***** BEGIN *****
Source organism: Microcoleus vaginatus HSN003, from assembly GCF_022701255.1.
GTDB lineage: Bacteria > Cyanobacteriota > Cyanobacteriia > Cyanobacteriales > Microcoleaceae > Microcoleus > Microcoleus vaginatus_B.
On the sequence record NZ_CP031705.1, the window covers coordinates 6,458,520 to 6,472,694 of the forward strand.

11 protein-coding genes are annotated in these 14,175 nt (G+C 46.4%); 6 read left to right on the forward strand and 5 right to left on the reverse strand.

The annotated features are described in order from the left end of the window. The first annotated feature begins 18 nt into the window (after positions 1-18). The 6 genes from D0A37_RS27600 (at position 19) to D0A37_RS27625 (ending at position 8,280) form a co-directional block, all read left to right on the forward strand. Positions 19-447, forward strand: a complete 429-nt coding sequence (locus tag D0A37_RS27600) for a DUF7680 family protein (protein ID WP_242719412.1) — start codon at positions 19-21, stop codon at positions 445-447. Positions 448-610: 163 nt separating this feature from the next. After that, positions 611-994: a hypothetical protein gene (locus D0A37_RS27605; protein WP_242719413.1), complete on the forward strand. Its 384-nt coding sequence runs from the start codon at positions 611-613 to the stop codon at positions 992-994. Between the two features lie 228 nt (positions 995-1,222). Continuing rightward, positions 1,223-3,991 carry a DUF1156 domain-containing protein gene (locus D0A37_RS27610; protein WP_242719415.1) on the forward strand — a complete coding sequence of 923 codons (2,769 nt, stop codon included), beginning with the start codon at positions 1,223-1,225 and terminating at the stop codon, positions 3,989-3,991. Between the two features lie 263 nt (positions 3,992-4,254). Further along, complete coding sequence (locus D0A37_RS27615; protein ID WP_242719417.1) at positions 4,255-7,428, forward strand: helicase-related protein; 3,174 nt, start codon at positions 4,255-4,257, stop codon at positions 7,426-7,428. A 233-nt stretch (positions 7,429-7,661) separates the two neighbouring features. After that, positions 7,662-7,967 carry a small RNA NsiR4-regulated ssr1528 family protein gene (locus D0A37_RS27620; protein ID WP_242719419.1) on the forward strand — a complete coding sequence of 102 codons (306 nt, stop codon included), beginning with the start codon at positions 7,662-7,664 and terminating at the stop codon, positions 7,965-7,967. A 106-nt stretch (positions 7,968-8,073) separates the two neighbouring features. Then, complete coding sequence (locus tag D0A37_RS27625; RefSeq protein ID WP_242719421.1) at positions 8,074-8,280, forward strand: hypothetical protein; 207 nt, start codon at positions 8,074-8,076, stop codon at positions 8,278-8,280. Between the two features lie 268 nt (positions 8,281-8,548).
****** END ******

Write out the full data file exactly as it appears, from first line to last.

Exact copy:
Source organism: Microcoleus vaginatus HSN003, from assembly GCF_022701255.1.
GTDB lineage: Bacteria > Cyanobacteriota > Cyanobacteriia > Cyanobacteriales > Microcoleaceae > Microcoleus > Microcoleus vaginatus_B.
On the sequence record NZ_CP031705.1, the window covers coordinates 6,458,520 to 6,472,694 of the forward strand.

11 protein-coding genes are annotated in these 14,175 nt (G+C 46.4%); 6 read left to right on the forward strand and 5 right to left on the reverse strand.

The annotated features are described in order from the left end of the window. The first annotated feature begins 18 nt into the window (after positions 1-18). The 6 genes from D0A37_RS27600 (at position 19) to D0A37_RS27625 (ending at position 8,280) form a co-directional block, all read left to right on the forward strand. Positions 19-447, forward strand: a complete 429-nt coding sequence (locus tag D0A37_RS27600) for a DUF7680 family protein (protein ID WP_242719412.1) — start codon at positions 19-21, stop codon at positions 445-447. Positions 448-610: 163 nt separating this feature from the next. After that, positions 611-994: a hypothetical protein gene (locus D0A37_RS27605; protein WP_242719413.1), complete on the forward strand. Its 384-nt coding sequence runs from the start codon at positions 611-613 to the stop codon at positions 992-994. Between the two features lie 228 nt (positions 995-1,222). Continuing rightward, positions 1,223-3,991 carry a DUF1156 domain-containing protein gene (locus D0A37_RS27610; protein WP_242719415.1) on the forward strand — a complete coding sequence of 923 codons (2,769 nt, stop codon included), beginning with the start codon at positions 1,223-1,225 and terminating at the stop codon, positions 3,989-3,991. Between the two features lie 263 nt (positions 3,992-4,254). Further along, complete coding sequence (locus D0A37_RS27615; protein ID WP_242719417.1) at positions 4,255-7,428, forward strand: helicase-related protein; 3,174 nt, start codon at positions 4,255-4,257, stop codon at positions 7,426-7,428. A 233-nt stretch (positions 7,429-7,661) separates the two neighbouring features. After that, positions 7,662-7,967 carry a small RNA NsiR4-regulated ssr1528 family protein gene (locus D0A37_RS27620; protein ID WP_242719419.1) on the forward strand — a complete coding sequence of 102 codons (306 nt, stop codon included), beginning with the start codon at positions 7,662-7,664 and terminating at the stop codon, positions 7,965-7,967. A 106-nt stretch (positions 7,968-8,073) separates the two neighbouring features. Then, complete coding sequence (locus tag D0A37_RS27625; RefSeq protein ID WP_242719421.1) at positions 8,074-8,280, forward strand: hypothetical protein; 207 nt, start codon at positions 8,074-8,076, stop codon at positions 8,278-8,280. Between the two features lie 268 nt (positions 8,281-8,548).